Prof Bongani Mayosi, dean of UCT's faculty of health sciences, said Noakes continues to be a valued and respected member of staff.
"His contribution to research in the field of exercise science have been widely celebrated and acknowledged – at UCT, nationally and internationally."
Mayosi said after Noakes retired he was appointed as an emeritus professor and senior research scholar.
"As such he continues his low-carbohydrate, high-fat diet research activities and contributes to the education of post-graduate students within the faculty."
Light at the end of darkness
To help her get through the past few months, Marilyn said she draws inspiration by focusing on her two passions – planning and developing their naturalistic-styled fynbos garden and her botanical art paintings – with the generous support of family and friends.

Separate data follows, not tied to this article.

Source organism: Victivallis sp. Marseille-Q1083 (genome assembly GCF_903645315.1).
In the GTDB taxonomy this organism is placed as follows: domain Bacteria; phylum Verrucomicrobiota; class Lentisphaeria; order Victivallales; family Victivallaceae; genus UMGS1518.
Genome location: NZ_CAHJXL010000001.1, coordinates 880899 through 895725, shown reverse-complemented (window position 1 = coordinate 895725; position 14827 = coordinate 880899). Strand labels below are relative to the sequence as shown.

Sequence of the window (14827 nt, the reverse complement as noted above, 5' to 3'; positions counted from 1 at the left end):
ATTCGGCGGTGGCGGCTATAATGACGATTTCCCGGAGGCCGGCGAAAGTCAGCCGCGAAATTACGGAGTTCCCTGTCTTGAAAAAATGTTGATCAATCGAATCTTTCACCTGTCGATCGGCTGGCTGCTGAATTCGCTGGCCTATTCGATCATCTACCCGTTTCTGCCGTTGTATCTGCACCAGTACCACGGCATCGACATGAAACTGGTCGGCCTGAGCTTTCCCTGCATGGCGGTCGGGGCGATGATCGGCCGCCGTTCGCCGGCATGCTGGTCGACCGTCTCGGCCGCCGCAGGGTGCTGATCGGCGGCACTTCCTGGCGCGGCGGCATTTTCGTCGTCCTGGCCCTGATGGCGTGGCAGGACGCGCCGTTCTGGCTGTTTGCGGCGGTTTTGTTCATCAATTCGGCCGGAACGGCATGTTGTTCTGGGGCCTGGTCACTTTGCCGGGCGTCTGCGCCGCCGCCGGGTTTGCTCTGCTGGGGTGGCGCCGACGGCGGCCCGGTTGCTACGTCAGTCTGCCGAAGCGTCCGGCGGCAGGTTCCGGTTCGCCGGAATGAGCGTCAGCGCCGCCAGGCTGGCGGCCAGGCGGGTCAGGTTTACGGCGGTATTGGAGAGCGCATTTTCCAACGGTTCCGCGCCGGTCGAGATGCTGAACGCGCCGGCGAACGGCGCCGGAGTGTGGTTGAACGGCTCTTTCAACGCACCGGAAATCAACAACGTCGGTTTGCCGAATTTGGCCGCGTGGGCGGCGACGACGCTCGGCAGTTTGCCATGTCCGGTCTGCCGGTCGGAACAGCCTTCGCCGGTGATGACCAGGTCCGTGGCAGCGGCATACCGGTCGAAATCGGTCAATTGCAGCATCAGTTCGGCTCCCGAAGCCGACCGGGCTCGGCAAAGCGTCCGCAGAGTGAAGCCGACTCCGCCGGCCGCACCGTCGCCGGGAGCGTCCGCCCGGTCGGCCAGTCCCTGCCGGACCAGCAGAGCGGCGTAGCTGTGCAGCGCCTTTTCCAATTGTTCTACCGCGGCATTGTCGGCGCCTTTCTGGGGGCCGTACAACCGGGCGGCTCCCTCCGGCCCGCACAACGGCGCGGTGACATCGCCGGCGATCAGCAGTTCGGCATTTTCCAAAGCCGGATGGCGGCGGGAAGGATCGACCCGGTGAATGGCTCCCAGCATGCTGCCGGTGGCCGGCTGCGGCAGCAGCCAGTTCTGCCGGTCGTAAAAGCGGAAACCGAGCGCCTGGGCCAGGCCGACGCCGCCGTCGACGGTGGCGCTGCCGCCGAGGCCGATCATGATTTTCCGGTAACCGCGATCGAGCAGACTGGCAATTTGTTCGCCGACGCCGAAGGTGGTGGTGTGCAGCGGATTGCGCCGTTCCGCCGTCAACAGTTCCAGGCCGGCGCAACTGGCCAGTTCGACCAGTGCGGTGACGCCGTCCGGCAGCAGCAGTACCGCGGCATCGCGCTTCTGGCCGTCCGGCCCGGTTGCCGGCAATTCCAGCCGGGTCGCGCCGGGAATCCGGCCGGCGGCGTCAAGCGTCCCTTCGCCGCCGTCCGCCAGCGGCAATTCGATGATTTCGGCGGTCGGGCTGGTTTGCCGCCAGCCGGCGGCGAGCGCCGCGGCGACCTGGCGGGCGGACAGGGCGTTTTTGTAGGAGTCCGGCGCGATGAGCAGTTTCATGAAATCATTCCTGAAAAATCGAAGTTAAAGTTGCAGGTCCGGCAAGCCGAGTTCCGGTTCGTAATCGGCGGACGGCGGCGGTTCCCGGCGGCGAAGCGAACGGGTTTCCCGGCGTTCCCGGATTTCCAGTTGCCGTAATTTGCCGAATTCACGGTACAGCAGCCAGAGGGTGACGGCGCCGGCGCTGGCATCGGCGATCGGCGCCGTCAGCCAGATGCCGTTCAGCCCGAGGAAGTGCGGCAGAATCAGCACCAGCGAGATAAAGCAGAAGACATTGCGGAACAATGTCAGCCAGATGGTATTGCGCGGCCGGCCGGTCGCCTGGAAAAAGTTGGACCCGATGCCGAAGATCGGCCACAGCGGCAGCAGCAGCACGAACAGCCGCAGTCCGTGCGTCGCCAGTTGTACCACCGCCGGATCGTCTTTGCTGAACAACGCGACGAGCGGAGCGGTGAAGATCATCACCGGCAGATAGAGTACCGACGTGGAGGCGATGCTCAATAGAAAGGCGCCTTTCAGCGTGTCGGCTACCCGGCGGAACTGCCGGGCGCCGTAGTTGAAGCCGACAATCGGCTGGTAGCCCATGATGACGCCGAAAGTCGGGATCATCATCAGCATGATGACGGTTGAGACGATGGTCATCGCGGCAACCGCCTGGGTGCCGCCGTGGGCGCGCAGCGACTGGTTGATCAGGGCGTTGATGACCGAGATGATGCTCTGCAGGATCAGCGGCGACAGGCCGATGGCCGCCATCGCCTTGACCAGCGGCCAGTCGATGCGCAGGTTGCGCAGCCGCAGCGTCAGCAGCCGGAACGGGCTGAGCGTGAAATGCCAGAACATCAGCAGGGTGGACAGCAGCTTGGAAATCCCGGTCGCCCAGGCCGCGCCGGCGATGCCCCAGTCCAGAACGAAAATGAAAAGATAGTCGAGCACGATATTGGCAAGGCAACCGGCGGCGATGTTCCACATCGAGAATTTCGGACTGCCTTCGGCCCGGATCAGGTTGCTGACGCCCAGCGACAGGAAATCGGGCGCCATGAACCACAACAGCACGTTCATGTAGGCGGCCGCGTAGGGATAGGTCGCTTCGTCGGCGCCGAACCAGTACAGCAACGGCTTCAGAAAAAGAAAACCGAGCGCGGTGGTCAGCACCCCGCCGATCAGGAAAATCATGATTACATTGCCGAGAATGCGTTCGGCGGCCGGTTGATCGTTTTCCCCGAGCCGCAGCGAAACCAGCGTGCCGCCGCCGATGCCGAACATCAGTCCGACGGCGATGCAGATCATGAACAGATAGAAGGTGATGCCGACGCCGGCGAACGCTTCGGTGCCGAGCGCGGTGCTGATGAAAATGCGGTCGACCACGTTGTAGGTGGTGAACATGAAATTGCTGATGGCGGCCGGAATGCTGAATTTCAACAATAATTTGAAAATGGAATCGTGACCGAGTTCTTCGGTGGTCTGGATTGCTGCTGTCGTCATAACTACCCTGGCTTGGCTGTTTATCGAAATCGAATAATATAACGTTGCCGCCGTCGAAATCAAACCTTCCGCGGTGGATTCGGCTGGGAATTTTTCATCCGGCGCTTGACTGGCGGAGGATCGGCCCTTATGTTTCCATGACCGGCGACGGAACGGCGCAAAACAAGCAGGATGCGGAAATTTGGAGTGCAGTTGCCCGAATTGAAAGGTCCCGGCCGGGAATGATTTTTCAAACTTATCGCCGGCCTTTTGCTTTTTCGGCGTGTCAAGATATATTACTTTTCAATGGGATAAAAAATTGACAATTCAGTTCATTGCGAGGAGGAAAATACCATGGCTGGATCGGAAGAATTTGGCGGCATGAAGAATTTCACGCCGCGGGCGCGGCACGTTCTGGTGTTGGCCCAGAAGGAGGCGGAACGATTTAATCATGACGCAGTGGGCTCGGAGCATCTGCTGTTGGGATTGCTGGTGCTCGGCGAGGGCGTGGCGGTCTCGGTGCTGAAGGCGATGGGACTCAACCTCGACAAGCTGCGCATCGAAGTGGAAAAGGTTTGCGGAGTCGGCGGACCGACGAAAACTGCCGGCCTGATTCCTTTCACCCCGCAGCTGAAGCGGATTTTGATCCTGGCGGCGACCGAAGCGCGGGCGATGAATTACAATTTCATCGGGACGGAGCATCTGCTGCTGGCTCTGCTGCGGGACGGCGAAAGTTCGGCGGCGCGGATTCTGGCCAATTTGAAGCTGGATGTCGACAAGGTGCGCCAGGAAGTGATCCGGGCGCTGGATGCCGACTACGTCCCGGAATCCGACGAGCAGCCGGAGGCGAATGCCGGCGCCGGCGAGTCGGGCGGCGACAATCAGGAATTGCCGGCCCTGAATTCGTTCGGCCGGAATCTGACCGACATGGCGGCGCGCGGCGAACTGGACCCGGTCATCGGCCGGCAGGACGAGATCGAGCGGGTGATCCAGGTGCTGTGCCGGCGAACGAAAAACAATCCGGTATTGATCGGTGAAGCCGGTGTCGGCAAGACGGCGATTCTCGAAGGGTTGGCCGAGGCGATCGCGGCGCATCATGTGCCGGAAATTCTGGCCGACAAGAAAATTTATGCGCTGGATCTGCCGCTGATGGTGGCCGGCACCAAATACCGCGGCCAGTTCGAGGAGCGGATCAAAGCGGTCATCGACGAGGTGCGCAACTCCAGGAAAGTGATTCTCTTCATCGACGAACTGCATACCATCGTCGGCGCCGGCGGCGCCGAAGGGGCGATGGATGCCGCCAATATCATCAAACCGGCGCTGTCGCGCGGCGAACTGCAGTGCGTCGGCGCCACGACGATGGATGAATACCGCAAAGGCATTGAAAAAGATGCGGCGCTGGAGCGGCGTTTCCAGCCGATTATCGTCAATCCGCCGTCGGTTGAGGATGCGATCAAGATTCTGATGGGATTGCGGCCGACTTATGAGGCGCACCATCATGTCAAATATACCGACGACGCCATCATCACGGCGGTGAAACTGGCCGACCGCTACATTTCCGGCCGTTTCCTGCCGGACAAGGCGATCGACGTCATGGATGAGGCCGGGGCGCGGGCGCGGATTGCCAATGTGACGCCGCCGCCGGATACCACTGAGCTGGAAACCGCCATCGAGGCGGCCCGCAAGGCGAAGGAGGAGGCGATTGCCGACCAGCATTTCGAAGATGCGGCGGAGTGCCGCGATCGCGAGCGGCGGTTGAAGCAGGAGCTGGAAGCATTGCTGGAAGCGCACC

During this taxing period, Noakes said the main challenge they faced were not to lose faith that they would win in the end and that justice would be served, however much they had to suffer to get there.
"We knew that we had to go the full distance or else we would regret it for the rest of our lives. Fortunately we are both fighters who never quit. So there was never any real doubt in my mind that we would make it out to the light at the end of the long months of darkness."
"In the end the truth will always win"
Health24's CyberShrink on Noakes' hearing:
Professor Noakes' ridiculous Banting trial – Part I
Professor Noakes' ridiculous Banting trial – Part II